16.10 Cryogenic Material Safety
According to the Compressed Gas Association, a cryogenic fluid is a material that has a boiling point of less than -130°F (-90°C). Examples of cryogenic materials include the liquids nitrogen, argon, and helium, and solid carbon dioxide (dry ice). Hazards associated with cryogenic fluids include:
Extreme Low Temperature - These liquids and their boiled off vapors are extremely cold and can cause severe cold contact burns. They also make many materials brittle, such as the epoxy or phenolic resin that laboratory benchtops and sinks are made of.
Asphyxiation - When liquid and solid cryogenic materials vaporize they greatly expand, some by a factor of ~700:1. This displaces oxygen and creates an oxygen depletion hazard. This is especially dangerous when confined in poorly ventilated space like an elevator.
Oxygen makes up 20.9% of the air we breathe. The environment is considered to be oxygen deficient below 19.5%. Two breaths of air with no oxygen can be enough to render a person unconscious.
Typical background levels of carbon dioxide are about 400 ppm. Vaporization of even small quantities of Dry Ice in an unventilated area can exceed the permissible exposure limit of 5000 ppm.
Exposure to oxygen-deficient atmospheres produce dizziness, nausea, vomiting, loss of consciousness, and death. Such symptoms may occur in seconds without warning.
Death may result from errors in judgment, confusion, or loss of consciousness that prevents self-rescue. Working with cryogenic substances in confined spaces, such as walk-in coolers, can be especially hazardous. Where cryogenic materials are used, a hazard assessment is required to determine the potential for an oxygen-deficient condition. Controls such as ventilation and/or gas detection systems may be required to safeguard employees. Asphyxiation and chemical toxicity are hazards encountered when entering an area that has been used to store cryogenic liquids if proper ventilation/purging techniques are not employed.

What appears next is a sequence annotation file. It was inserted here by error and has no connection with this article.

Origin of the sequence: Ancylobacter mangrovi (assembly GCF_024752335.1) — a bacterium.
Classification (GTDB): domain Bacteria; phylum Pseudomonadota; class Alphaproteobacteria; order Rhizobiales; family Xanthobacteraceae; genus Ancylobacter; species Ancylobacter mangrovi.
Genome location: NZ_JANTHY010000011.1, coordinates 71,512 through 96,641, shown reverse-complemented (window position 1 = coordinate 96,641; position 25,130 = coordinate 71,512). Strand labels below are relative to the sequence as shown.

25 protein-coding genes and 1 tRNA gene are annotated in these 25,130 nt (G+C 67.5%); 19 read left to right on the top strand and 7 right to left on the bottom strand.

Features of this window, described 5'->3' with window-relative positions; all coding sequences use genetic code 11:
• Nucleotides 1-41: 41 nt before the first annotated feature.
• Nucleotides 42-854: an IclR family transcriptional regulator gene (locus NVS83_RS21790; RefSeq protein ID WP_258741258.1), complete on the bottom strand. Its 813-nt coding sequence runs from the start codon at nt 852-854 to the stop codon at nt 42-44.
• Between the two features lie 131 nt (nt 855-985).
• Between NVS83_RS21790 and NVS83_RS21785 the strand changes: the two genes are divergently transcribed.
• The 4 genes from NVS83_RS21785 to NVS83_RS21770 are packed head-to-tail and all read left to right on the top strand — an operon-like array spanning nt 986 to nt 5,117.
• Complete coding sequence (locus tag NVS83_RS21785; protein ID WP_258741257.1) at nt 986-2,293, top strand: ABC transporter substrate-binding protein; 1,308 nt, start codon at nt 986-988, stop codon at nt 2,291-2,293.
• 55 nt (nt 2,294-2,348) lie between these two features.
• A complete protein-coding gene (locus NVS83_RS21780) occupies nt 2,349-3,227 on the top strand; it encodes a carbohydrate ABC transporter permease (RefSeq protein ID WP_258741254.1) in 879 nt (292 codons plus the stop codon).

Toxicity - Many of the commonly used cryogenic gases are considered to be of low toxicity, but still pose a hazard from asphyxiation. Check the properties of the gases you are using because some gases are toxic, for example, Carbon monoxide, Fluorine, and Nitrous oxide.
Flammability and Explosion - Fire or explosion may result from the evaporation and vapor buildup of flammable gases such as hydrogen, carbon monoxide, or methane. Liquid oxygen, while not itself a flammable gas, can combine with combustible materials and greatly accelerate combustion.
Oxygen clings to clothing and cloth items, and presents an acute fire hazard.
High Pressure - In cryogenic systems, high pressures are obtained by gas compression during refrigeration. Warm temperatures surrounding containers cause a constant expansion of the liquid as it turns back into gas. Sudden release through a rupture or break in a line may be violent. Over- pressurization of cryogenic equipment can occur due to improper venting and expansion during the phase change from liquid to gas. All cryogenic fluids produce large volumes of gas when they vaporize.
Materials and Construction Hazards - The selection of materials calls for consideration of the effects of low temperatures on the properties of those materials. Some materials become brittle at super low temperatures. Brittle materials fracture easily and can result in almost instantaneous material failure.
Low temperature equipment can also fail due to thermal stresses caused by differential thermal contraction of the materials. Over-pressurization of cryogenic equipment can occur due to the phase change from liquid to gas if not vented properly.